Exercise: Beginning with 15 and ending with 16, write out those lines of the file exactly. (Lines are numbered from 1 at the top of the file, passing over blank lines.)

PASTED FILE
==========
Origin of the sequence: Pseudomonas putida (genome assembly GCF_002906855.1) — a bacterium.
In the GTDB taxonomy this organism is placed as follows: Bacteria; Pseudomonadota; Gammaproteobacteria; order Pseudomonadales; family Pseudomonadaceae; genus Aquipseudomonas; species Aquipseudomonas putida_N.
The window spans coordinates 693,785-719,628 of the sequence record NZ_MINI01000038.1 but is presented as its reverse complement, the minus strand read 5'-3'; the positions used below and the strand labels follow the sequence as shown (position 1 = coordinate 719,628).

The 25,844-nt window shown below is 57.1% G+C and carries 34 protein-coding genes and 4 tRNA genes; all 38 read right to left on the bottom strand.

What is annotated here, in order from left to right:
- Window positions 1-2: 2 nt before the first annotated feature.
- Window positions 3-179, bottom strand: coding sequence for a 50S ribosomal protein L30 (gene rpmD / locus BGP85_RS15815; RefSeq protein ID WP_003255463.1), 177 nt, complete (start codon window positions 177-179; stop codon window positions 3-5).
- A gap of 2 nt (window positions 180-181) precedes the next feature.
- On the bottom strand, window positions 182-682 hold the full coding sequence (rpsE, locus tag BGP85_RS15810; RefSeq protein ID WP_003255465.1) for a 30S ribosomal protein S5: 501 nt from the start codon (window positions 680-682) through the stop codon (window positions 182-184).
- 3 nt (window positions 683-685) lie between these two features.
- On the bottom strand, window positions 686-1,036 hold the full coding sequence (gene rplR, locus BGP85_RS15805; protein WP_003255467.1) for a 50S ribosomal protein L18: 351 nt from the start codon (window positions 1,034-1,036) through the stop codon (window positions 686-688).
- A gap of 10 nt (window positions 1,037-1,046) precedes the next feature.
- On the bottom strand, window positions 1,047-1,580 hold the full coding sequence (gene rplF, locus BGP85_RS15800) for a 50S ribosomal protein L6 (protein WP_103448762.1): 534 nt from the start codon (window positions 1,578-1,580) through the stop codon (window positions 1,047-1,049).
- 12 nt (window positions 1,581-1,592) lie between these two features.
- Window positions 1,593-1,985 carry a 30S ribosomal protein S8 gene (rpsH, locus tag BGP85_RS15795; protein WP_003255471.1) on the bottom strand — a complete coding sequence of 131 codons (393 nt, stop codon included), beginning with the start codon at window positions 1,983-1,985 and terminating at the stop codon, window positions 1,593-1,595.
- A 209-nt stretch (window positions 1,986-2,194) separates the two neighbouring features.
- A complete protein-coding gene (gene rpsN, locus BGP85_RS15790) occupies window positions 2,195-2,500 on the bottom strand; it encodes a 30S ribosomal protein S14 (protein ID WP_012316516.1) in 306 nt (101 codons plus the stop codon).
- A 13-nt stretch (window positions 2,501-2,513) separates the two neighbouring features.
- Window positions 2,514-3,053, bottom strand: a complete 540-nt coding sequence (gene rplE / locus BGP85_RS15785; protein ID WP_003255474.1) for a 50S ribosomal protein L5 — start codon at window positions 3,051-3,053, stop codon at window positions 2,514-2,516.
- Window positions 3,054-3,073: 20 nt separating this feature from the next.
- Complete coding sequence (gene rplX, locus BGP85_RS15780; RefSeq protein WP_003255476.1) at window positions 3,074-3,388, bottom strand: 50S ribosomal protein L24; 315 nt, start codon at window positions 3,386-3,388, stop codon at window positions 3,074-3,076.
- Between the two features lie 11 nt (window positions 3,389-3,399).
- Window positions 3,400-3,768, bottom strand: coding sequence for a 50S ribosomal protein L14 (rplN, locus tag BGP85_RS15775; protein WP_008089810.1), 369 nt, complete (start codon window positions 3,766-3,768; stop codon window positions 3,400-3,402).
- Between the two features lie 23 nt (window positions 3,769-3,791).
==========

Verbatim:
- Window positions 1,593-1,985 carry a 30S ribosomal protein S8 gene (rpsH, locus tag BGP85_RS15795; protein WP_003255471.1) on the bottom strand — a complete coding sequence of 131 codons (393 nt, stop codon included), beginning with the start codon at window positions 1,983-1,985 and terminating at the stop codon, window positions 1,593-1,595.
- A 209-nt stretch (window positions 1,986-2,194) separates the two neighbouring features.